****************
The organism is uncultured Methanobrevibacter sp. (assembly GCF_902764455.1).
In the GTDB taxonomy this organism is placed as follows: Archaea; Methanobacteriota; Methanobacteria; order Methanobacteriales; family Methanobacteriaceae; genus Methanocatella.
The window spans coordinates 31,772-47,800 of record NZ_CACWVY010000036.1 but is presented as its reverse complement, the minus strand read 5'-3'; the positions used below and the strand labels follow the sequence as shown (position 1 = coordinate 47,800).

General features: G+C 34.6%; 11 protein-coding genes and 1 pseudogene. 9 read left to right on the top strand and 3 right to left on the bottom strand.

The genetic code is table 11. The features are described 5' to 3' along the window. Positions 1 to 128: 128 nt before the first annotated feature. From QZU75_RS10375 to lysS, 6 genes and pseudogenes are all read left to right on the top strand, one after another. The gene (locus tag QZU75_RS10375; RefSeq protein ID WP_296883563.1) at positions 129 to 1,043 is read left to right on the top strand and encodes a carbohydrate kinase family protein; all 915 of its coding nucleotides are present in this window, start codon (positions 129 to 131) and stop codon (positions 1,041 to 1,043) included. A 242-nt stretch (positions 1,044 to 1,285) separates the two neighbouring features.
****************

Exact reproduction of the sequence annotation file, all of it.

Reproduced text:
The organism is uncultured Methanobrevibacter sp. (assembly GCF_902764455.1).
In the GTDB taxonomy this organism is placed as follows: Archaea; Methanobacteriota; Methanobacteria; order Methanobacteriales; family Methanobacteriaceae; genus Methanocatella.
The window spans coordinates 31,772-47,800 of record NZ_CACWVY010000036.1 but is presented as its reverse complement, the minus strand read 5'-3'; the positions used below and the strand labels follow the sequence as shown (position 1 = coordinate 47,800).

General features: G+C 34.6%; 11 protein-coding genes and 1 pseudogene. 9 read left to right on the top strand and 3 right to left on the bottom strand.

The genetic code is table 11. The features are described 5' to 3' along the window. Positions 1 to 128: 128 nt before the first annotated feature. From QZU75_RS10375 to lysS, 6 genes and pseudogenes are all read left to right on the top strand, one after another. The gene (locus tag QZU75_RS10375; RefSeq protein ID WP_296883563.1) at positions 129 to 1,043 is read left to right on the top strand and encodes a carbohydrate kinase family protein; all 915 of its coding nucleotides are present in this window, start codon (positions 129 to 131) and stop codon (positions 1,041 to 1,043) included. A 242-nt stretch (positions 1,044 to 1,285) separates the two neighbouring features.